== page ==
Supplementing top ramen with fire-roasted mussels became the method of choice to extend food supplies on one memorable trip. Throwing them on the rusted grill over the fire at night and watching them steam until they popped open in a final and dramatic release of the mussels life became a nightly routine. Scooping the little alien out of the shell and into the boiling ramen noodles was an easy chore at that point. Getting them down your gullet was another story, though. I can’t say they were that bad, a little tough maybe, but they aren’t called mussels for nothing. Just a little strange getting used to them, I guess you have to be in the right mindset as well. But I can say this, living day after day to the rhythm of the oceans roar with a group of good friends, and eating strangely tough and crunchy little crustaceans every night with them is a great way to forge lifelong friendships.
I tried it on another trip by myself, but just couldn’t get em down. Maybe I wasn’t hungry enough. Maybe it was the lack of moral support. I don’t know, but it was always in the back of my mind that you have to be careful eating them due to the fact that for three months of the year they are poisonous. Hmmm. I could never keep straight the rule about when they were safe or not. Months without a “u” in them? Without an “r” in them? Who can remember these sort of things?
Part IV: The Land
“We don’t want ‘you’ here. This is ‘our’ spot.” It’s as simple as that at many places on the California coast. This is just a part of the reality of the landscape here. Nothing personal, in fact it’s extremely impersonal. It really doesn’t matter who you are, all that matters is that you are not recognized as someone who belongs here, and there will always be those who will let you know about it.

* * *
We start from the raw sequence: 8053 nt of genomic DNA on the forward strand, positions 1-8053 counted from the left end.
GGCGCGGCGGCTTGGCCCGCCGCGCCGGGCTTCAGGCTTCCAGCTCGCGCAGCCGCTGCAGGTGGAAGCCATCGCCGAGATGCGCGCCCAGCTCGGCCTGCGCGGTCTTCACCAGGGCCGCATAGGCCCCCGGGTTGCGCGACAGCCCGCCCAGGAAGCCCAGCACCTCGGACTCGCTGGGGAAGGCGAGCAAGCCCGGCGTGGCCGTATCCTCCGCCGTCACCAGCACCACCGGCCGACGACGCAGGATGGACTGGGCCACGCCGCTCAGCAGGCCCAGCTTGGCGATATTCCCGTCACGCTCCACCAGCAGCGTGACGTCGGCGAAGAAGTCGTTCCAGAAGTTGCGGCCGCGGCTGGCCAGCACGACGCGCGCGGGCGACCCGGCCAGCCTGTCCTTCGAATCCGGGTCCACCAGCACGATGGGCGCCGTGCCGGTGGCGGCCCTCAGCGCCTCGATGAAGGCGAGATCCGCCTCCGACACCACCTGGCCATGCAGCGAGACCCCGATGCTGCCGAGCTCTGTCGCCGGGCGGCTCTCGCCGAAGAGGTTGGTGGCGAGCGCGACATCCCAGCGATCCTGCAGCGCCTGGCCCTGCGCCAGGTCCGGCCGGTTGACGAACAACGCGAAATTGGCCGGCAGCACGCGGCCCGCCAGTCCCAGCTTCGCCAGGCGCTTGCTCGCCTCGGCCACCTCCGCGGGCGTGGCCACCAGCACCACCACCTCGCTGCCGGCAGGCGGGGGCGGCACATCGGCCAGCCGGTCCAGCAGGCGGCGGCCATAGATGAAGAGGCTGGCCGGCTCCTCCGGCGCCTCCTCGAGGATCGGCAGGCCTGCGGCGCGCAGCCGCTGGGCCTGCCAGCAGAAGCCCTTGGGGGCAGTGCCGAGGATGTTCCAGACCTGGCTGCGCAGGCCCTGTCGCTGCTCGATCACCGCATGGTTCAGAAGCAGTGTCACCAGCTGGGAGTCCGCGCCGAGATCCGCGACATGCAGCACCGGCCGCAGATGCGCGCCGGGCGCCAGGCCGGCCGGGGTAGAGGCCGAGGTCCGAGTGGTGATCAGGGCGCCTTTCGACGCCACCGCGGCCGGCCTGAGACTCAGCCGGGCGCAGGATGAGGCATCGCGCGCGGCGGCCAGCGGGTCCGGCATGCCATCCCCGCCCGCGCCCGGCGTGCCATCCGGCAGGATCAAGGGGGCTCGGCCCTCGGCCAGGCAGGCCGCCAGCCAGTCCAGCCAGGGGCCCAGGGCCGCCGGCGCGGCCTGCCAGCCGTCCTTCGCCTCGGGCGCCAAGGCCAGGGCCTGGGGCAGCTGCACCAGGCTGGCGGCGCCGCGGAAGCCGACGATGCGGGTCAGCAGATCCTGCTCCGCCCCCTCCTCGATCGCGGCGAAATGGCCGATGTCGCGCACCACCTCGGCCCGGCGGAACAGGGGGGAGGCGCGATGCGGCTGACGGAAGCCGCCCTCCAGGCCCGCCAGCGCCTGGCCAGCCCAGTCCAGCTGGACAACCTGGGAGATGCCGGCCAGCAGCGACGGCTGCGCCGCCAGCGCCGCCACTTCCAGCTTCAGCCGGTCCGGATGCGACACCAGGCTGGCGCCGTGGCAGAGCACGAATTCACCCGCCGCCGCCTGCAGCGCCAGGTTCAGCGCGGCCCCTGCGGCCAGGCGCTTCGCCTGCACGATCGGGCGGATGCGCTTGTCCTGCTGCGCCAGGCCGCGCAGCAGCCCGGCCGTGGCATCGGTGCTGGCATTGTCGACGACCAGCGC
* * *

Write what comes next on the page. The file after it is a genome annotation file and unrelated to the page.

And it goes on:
He grew up just up the street and surfed out front quite a bit as a kid. The older guys would harass folks they didn’t recognize, but they always left him alone. He liked that. He moved away for awhile once he turned eighteen. A few years later he returned and went down for a session at his old homebreak. He didn’t see any of the older crew, must be busy with careers and wives and kids by now he figured. Oh well. On the way down he passed some kids at the top of the trail who nodded and said “hey wassup” under their breath. The next generation. A few moments later a small rock landed on the trail in front of him, followed by laughter and another rock bouncing off his board. He moved a little faster as the sky began to rain rocks.
He quickly got out of range and relaxed a bit and enjoyed his session. The wave hadn’t changed at all. The crowd in the water was enjoying a steady rotation in the take off zone, and he quickly joined the rotation and shared a great session with the locals, even exchanging the occasional hoot on a good set. This was one of the better days of surf here, and he was surprised that his rock-throwing friends never made it out to the water. He was even more surprised to see them waiting for him at the top of the trail. Had they nothing better to do? He covered his head with his board which picked up a few new dings in the now predictable rock barrage. He was mulling over just what sort of words he’d have with them when he reached the top of the trail, but as he came around the last corner they were gone. Oh well, he figured he owed them a thanks anyway. If it weren’t for them this place would be overrun with folks from the city, and he kinda liked it better this way.